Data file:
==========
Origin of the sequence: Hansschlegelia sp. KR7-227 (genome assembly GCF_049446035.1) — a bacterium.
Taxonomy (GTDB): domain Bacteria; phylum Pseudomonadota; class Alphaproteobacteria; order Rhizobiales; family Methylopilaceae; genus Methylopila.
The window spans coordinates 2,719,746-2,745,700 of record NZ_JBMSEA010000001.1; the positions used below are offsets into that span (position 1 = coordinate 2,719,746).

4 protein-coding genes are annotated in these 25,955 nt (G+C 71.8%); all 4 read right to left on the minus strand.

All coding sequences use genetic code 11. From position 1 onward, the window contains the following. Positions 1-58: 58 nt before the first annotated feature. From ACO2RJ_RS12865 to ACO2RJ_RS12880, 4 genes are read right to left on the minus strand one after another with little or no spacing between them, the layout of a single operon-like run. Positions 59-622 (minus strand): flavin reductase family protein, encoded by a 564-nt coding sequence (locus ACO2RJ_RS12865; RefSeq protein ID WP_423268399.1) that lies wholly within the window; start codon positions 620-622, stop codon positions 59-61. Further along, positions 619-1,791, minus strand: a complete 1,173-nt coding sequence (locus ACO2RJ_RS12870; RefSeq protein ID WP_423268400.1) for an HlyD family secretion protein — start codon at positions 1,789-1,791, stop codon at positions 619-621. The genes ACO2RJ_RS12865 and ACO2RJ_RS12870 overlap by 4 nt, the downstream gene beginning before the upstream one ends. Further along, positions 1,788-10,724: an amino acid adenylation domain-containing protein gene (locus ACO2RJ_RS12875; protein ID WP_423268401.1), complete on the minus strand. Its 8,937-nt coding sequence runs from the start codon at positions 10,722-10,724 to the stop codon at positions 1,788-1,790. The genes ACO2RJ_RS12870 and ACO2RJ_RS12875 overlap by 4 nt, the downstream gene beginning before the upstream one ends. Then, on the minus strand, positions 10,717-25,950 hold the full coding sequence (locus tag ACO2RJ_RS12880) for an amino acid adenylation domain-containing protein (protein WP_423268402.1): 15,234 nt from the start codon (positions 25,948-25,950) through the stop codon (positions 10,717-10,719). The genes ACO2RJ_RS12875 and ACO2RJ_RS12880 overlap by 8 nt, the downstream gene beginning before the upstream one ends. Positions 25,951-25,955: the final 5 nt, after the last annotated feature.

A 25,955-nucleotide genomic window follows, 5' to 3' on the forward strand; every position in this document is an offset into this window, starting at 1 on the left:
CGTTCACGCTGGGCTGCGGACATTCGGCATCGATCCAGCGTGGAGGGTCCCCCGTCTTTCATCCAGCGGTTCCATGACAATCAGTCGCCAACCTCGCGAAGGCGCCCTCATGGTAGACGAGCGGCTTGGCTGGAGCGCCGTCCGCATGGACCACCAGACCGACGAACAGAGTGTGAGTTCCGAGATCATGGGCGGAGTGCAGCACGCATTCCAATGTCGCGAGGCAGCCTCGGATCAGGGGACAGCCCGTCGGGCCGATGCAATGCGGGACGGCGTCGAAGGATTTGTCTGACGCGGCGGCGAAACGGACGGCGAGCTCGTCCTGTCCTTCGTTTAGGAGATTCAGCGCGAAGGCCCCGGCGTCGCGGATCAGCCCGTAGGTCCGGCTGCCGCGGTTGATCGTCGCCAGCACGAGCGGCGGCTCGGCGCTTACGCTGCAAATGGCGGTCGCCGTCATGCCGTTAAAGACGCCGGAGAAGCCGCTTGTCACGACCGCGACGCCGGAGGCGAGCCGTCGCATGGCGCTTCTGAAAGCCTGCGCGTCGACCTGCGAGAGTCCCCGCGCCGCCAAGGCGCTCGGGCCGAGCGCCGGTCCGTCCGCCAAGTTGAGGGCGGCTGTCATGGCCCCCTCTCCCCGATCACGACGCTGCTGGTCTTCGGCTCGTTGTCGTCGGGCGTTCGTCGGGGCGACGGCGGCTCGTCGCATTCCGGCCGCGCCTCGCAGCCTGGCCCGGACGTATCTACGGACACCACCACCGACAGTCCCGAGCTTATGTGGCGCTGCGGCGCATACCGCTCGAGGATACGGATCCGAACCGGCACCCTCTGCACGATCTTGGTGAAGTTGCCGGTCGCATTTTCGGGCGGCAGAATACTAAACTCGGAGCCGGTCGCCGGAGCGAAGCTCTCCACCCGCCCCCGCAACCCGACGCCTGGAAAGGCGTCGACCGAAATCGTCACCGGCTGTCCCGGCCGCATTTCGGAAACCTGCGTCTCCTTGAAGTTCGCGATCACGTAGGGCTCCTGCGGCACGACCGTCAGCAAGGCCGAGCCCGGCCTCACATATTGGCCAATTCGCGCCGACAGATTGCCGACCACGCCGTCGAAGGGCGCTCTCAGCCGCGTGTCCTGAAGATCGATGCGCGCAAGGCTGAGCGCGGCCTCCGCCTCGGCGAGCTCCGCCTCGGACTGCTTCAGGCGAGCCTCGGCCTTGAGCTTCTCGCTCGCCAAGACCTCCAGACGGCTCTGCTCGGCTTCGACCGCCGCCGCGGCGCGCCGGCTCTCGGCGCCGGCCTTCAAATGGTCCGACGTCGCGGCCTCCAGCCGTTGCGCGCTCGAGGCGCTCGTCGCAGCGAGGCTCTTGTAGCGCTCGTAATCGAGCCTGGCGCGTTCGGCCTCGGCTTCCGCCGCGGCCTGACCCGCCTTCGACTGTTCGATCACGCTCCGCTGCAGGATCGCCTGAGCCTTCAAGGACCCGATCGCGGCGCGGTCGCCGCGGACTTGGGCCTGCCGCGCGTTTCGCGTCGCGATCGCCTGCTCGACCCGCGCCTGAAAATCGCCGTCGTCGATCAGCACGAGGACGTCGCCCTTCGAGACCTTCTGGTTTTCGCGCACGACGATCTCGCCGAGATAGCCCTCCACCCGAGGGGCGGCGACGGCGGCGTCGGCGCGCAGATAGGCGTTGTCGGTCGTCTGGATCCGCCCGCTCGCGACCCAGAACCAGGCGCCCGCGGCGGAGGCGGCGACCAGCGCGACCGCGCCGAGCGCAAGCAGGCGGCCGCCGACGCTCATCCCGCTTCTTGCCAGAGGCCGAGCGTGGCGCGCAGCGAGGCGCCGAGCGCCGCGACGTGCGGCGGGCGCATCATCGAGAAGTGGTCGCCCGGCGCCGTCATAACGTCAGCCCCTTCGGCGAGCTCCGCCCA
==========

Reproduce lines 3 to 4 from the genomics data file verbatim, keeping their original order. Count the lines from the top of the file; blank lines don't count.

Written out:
The window spans coordinates 2,719,746-2,745,700 of record NZ_JBMSEA010000001.1; the positions used below are offsets into that span (position 1 = coordinate 2,719,746).

4 protein-coding genes are annotated in these 25,955 nt (G+C 71.8%); all 4 read right to left on the minus strand.